After an impressive trading update, I’d buy shares of this FTSE 250 company now

Trainline recently provided investors with a strong trading update. It might be time for me to take a closer look at the FTSE 250 company.

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If you frequently travel and use trains, chances are that you’ve used Trainline (LSE:TRN) before. I use the app myself whenever I need to book a train ticket. Until recently, I’ve never paid that much attention to shares of the FTSE 250 company.

However, after it gave a trading update for its FY24 results yesterday (14 March), its shares rocketed by 13%.

I’ve therefore taken the time to give its shares a closer look. I like what I see and I’ll explain why below.

Robust revenue growth

Firstly, if we look at its trading update, we can see why investors have driven up its share price.

Net ticket sales grew by 22%, from £4.3bn to £5.3bn. This translated into revenue growth of 21%, from £327m to £397m.

What I like about Trainline, is its huge international potential.

I was largely unaware of its international presence until I visited some friends in France over the summer, using its platform to buy my tickets.

Although combined growth in France and Germany was stagnant over the last year at only 3%, Spain and Italy exhibited the opposite. Combined, net ticket sales in both countries were up by 43%. The route between Madrid and Barcelona is now the third most popular between all countries (including the UK).

Overall, net ticket sales in international markets grew by 14% to hit £1bn this year. This is still far off the net ticket sales generated in the UK of £3.5bn. Europe is a much larger market than the UK, therefore, I see a great growth opportunity for Trainline to take advantage of.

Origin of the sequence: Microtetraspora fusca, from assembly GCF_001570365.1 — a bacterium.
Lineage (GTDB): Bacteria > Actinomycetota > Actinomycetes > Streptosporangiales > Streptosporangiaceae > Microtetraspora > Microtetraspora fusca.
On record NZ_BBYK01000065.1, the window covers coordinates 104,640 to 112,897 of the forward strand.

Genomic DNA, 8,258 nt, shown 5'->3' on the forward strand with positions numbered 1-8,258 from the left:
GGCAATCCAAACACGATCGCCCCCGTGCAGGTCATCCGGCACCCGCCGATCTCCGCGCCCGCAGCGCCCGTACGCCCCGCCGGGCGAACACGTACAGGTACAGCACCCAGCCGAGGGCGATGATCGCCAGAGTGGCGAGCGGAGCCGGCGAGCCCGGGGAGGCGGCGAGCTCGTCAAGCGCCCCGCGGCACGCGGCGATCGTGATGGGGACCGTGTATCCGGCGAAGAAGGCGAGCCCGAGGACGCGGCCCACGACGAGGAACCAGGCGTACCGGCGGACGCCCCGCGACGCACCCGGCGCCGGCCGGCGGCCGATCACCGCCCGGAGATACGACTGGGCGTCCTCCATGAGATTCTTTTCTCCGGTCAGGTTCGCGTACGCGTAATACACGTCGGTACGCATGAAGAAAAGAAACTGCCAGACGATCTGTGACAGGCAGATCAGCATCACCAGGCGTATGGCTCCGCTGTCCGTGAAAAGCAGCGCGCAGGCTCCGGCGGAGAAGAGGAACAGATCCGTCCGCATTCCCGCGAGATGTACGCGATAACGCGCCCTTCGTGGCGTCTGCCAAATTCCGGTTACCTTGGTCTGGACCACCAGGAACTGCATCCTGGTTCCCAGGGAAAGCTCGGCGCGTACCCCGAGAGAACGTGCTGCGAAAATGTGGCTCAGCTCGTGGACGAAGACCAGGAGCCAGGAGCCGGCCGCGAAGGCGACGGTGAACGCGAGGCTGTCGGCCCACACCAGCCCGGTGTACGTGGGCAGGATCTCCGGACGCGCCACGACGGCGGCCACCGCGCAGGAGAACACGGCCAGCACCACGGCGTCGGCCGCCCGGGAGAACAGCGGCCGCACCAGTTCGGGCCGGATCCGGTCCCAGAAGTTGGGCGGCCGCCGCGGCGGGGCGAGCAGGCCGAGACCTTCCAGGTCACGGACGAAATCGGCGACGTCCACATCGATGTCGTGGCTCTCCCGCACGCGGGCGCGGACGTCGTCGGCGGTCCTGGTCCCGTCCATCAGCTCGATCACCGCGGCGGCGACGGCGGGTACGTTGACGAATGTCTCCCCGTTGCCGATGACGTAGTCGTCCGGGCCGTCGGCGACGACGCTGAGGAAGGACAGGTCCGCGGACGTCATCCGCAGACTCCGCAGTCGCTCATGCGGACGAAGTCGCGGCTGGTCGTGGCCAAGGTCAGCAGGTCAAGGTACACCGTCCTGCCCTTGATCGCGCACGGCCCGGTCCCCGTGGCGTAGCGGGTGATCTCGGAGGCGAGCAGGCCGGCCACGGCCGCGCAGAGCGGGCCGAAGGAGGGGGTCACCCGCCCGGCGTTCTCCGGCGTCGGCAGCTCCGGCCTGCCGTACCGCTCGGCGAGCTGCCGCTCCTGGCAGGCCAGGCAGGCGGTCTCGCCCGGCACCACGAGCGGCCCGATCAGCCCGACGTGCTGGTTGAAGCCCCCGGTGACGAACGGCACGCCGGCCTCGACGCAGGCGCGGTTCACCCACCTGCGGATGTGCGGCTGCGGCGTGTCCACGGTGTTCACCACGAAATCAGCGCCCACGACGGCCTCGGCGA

Also, we must not forget that UK net ticket sales grew by 23%, which is also impressive.


So far, so good. However, it’s not that simple. There are some risks that are largely out of Trainline’s hands.

The pandemic a few years ago was a great example. If something similar were to happen again, this could create significant problems for rail travel and thus Trainline.

Furthermore, it’s largely reliant on the railway companies. The UK has experienced many strikes over the last few years, which could hamper demand. Moreover, the reason why growth is a lot slower in France and Germany is because there is significantly lower carrier competition. This is important for the company because its services become less useful when there is less carrier competition.

If competition in the railway industry declines, this could jeopardise its business.

A tech success

Overall, I think that Trainline is a great company.

Its shares are quite expensive with a forward price-to-earnings ratio (P/E) of 25.7, but I think there’s a lot more to the business than meets the eye that can justify this valuation.

It’s so easy and convenient to book tickets using its app and platform. There’s no wonder that it’s Europe’s most downloaded rail app.

I’m also reminded of how society has transitioned from using physical cash to cashless transactions. I believe a similar thing could happen with train tickets. We could be entering a society where train tickets are now paperless and almost all bought online.

Trainline is in a prime position to take advantage of this shift. That’s why it’s growing so well. It’s also why I’d buy some of its shares if I had the spare cash to do so.

Should you invest, the value of your investment may rise or fall and your capital is at risk. Before investing, your individual circumstances should be assessed. Consider taking independent financial advice.

Muhammad Cheema has no position in any of the shares mentioned. The Motley Fool UK has no position in any of the shares mentioned. Views expressed on the companies mentioned in this article are those of the writer and therefore may differ from the official recommendations we make in our subscription services such as Share Advisor, Hidden Winners and Pro. Here at The Motley Fool we believe that considering a diverse range of insights makes us better investors.

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